Tuesday, August 18, 2020, marks the 100th anniversary of the passage of the 19th Amendment, guaranteeing and protecting women’s constitutional right to vote. In honor of this momentous celebration, we wanted to share a little history and some resources to help you explore the topic.
We want to recognize that voting rights and women’s suffrage specifically is a complex issue, and we hope this post can serve as a jumping-off point for you to discover more information on the history of suffrage in the United States. With that in mind, we’ll share a few more blog posts in the coming months to dive deeper into some of these topics, so if that’s something you’re interested in, subscribe to our blog and check back soon.
WHAT IS THE 19TH AMENDMENT?
19th Amendment to the United States Constitution reads, “The right of citizens of the United States to vote shall not be denied or abridged by the United States or by any State on account of sex. Congress shall have power to enforce this article by appropriate legislation.”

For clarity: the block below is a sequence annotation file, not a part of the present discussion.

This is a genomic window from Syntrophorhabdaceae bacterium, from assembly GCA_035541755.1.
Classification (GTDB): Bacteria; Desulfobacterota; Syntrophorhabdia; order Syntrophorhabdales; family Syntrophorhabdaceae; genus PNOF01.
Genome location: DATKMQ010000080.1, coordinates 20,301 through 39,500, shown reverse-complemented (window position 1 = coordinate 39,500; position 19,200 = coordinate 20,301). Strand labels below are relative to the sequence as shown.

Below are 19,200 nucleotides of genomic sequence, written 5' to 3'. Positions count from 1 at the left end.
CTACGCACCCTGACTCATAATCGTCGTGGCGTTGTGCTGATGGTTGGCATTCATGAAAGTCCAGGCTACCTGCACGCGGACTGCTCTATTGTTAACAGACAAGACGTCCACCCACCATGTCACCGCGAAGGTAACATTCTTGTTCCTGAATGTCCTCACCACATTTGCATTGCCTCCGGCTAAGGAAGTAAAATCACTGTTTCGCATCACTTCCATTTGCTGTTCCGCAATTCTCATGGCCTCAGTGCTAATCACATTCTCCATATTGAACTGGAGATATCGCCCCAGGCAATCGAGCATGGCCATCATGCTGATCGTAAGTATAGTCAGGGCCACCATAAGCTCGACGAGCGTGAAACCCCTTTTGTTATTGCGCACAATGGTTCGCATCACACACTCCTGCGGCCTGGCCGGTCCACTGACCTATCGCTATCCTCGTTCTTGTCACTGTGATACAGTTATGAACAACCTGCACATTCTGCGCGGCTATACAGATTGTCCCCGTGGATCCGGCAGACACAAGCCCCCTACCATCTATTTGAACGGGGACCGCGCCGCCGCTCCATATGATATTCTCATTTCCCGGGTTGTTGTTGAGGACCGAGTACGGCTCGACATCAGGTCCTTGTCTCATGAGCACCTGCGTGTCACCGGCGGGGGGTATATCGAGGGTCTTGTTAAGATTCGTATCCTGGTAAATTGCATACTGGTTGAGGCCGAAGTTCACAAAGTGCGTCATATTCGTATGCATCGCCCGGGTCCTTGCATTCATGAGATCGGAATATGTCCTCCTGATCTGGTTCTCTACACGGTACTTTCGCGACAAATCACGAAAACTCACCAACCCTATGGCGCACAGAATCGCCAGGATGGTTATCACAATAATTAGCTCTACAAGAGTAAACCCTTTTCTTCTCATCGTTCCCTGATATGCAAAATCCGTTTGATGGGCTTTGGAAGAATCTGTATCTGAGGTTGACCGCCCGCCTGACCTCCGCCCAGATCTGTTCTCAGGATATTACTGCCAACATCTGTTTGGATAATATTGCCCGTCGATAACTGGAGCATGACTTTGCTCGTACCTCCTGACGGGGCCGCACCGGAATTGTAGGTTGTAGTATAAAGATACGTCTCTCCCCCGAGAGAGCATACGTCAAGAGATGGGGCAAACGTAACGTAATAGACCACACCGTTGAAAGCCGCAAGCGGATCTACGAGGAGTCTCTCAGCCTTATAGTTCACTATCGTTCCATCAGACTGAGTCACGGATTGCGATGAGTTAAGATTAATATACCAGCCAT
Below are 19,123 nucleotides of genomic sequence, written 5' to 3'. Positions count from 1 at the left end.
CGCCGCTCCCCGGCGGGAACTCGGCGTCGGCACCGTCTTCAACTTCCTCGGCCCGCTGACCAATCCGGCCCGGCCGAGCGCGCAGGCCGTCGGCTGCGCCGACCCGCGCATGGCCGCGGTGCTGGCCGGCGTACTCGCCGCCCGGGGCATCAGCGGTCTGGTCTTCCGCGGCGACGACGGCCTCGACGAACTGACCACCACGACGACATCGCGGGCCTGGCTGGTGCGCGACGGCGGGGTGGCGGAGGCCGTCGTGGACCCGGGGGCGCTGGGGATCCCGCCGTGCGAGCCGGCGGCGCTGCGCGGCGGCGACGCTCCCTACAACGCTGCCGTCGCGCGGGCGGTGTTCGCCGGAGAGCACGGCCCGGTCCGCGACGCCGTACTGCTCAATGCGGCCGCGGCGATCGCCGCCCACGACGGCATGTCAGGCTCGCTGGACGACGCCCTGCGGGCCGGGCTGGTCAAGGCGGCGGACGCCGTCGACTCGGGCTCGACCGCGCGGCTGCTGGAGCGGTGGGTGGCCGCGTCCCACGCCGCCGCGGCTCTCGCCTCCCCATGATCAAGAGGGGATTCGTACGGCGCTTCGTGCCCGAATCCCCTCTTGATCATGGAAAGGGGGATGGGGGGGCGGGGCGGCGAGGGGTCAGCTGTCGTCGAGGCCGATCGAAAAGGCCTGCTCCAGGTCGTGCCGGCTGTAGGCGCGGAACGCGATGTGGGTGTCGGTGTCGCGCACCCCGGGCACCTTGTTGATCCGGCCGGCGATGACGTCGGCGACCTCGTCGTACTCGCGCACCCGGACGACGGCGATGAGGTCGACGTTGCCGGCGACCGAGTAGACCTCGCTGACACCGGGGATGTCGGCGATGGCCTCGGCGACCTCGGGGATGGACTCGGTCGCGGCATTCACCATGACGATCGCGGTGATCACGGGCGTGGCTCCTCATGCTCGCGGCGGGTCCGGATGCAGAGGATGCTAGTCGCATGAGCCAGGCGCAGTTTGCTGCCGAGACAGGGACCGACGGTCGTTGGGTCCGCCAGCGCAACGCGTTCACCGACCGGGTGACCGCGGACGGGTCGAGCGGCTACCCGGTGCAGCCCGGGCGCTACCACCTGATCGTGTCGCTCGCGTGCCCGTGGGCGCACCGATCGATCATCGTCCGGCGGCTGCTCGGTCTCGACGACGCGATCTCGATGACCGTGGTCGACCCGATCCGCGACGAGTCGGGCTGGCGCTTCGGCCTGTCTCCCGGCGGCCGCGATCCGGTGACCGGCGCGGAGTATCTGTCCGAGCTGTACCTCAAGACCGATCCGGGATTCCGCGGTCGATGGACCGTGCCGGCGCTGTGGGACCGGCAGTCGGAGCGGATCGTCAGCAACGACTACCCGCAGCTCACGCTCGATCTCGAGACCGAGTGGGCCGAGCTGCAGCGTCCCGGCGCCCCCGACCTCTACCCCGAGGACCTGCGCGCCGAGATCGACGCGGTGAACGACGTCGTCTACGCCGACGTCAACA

When this amendment was ratified in 1920, women across America were finally given the right to vote after many decades of organizing, protesting and hard work. The 19th Amendment has a long history in America, which you can read about in full on the National Park Service’s website.
However, the 19th Amendment did not go far enough, as it did not guarantee that all women and men could vote. Women of color specifically were deterred from voting in many states. We will discuss this further in a future post focusing on the 24th Amendment and the Voting Rights Act of 1965.
WOMEN’S RIGHTS NATIONAL HISTORICAL PARK
The National Park Service’s Women’s Rights National Historical Park in Seneca Falls, NY, is an excellent resource for information on the women’s suffrage movement. Our library director visited the park last year and had these thoughts to share: